The more I research mindfulness, in preparation for building each week’s challenge opportunities, the more I feel like it’s equally important to talk about where the study of mindfulness comes from.
I’m just a white guy with a blog. Mindfulness meditation, most often represented by “meditation on a candle,” has its roots in Buddhist thought. Like a lot of pan-Asian religious tradition, it has been co-opted and used in multiple different ways by a colonial West. (See: yoga). I am not a Buddhist, and I want to make sure during this process that I am paying attention and not appropriating from a religion and culture:
- To which I don’t belong
- Which has historically been colonized
- Which has vibrant, active followers
- Which is traditionally viewed as “exotic,” or “transcendental” by white people
I would like to still move forward with practicing mindfulness, because I think the benefits it promises are strong enough to do so. However, I want to make very sure that I am doing so in a way that is not appropriative. Part of that is by ensuring that I’m open about the fact that this practice has its roots in Buddhism, which is not a religion I follow or wish to follow. Part of that is by ensuring that each week will include readings from and recommendations of authors who do practice Buddhism, or who are ethnically East Asian, because it turns out white people don’t have a monopoly on peace (if you’re not giggling, you’re not hearing the sarcasm).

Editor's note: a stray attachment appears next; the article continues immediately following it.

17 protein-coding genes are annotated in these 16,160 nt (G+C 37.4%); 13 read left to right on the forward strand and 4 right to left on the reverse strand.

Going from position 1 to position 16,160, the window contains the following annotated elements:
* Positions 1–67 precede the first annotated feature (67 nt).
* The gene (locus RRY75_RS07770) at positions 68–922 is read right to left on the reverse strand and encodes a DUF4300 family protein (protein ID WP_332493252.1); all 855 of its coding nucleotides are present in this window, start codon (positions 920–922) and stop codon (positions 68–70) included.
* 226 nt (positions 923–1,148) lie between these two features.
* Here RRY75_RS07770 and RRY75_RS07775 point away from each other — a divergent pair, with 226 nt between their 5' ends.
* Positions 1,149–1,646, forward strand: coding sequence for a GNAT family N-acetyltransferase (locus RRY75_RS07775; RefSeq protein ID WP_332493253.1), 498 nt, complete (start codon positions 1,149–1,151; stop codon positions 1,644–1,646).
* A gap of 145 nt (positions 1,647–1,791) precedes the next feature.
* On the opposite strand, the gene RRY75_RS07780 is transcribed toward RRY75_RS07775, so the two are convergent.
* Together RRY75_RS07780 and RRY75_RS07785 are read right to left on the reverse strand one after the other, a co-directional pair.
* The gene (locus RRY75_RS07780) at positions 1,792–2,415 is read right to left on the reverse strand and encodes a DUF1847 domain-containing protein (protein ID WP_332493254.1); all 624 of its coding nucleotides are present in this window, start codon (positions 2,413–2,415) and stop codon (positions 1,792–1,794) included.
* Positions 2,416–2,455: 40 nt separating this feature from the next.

I am also open to more discussion, because again I don’t get to choose what is appropriative and what is not.
comment and tell me: how do we move forward together in a way that honors traditions that aren’t our own? if you are East Asian, or a practicing Buddhist, and you have the time and emotional energy, are there things you’d like to share? i am open to being called out (or called in) and i want to be sure i’m respectful. do you see ways i could do better at that?